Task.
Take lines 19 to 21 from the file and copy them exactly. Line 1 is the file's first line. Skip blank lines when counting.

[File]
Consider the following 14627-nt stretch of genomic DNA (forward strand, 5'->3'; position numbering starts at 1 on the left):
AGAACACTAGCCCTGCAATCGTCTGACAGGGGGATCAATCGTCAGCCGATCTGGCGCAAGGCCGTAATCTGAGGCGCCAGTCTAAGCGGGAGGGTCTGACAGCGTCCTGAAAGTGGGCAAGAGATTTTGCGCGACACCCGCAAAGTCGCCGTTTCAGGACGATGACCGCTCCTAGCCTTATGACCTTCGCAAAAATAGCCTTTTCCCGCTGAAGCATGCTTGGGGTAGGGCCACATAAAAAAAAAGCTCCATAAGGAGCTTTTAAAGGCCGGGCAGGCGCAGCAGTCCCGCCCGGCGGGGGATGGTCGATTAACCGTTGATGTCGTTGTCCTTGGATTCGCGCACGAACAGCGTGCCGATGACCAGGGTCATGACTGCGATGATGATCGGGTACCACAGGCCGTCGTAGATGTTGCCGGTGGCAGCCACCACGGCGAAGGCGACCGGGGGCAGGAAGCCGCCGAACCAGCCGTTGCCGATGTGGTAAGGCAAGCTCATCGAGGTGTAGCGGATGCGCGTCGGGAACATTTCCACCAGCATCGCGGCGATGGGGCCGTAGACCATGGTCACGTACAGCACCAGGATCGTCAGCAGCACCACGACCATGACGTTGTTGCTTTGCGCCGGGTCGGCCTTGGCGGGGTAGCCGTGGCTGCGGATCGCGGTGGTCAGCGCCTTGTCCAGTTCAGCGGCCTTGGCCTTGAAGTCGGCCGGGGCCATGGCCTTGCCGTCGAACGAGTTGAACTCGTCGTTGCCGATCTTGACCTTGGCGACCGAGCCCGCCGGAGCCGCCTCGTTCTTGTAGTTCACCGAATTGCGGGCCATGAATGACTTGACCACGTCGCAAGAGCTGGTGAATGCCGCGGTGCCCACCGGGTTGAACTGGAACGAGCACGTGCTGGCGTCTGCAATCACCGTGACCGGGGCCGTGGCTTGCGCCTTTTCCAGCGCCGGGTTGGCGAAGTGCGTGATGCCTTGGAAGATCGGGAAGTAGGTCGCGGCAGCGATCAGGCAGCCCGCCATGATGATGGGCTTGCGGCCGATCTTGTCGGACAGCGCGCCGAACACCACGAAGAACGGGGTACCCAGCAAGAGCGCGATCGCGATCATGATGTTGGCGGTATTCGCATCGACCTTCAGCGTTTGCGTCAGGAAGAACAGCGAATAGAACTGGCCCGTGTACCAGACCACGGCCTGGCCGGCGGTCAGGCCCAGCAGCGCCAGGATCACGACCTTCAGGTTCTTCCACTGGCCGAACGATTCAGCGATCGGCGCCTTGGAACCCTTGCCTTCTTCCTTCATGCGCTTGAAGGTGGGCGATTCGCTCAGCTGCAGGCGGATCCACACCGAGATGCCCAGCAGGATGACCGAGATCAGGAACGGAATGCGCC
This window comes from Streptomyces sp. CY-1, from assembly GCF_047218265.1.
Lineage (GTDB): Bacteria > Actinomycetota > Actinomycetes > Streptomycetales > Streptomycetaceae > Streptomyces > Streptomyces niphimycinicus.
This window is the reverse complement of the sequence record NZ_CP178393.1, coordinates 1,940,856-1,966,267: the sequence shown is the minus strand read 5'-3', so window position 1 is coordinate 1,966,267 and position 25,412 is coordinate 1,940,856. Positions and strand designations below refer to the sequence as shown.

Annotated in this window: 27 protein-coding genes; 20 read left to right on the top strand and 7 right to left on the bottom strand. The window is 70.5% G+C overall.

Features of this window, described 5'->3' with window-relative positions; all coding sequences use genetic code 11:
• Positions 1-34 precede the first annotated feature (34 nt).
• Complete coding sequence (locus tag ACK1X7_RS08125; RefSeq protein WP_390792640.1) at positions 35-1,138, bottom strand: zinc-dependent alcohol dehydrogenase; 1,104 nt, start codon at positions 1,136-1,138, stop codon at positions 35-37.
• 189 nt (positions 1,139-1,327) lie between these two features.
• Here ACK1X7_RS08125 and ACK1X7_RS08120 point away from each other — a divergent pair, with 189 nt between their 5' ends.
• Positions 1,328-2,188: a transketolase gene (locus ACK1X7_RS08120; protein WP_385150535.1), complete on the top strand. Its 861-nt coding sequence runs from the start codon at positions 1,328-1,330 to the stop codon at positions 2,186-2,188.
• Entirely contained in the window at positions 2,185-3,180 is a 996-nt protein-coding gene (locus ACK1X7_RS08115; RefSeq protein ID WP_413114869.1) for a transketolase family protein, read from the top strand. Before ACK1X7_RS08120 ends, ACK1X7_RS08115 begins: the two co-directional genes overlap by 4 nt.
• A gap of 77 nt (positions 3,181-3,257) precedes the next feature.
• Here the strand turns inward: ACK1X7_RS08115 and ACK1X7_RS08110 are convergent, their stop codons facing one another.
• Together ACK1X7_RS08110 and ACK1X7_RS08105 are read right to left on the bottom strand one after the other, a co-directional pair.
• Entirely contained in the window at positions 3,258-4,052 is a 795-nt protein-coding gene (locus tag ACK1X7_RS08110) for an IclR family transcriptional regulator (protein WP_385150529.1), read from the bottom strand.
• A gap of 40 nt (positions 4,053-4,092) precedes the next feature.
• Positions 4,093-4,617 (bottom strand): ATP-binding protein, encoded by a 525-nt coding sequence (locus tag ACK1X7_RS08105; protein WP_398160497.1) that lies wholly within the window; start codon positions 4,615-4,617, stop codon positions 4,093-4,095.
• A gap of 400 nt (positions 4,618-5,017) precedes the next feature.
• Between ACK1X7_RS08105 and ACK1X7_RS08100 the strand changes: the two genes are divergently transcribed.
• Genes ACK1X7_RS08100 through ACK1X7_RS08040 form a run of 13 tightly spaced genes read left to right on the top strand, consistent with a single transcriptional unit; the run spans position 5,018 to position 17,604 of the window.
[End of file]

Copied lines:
• Positions 4,093-4,617 (bottom strand): ATP-binding protein, encoded by a 525-nt coding sequence (locus tag ACK1X7_RS08105; protein WP_398160497.1) that lies wholly within the window; start codon positions 4,615-4,617, stop codon positions 4,093-4,095.
• A gap of 400 nt (positions 4,618-5,017) precedes the next feature.
• Between ACK1X7_RS08105 and ACK1X7_RS08100 the strand changes: the two genes are divergently transcribed.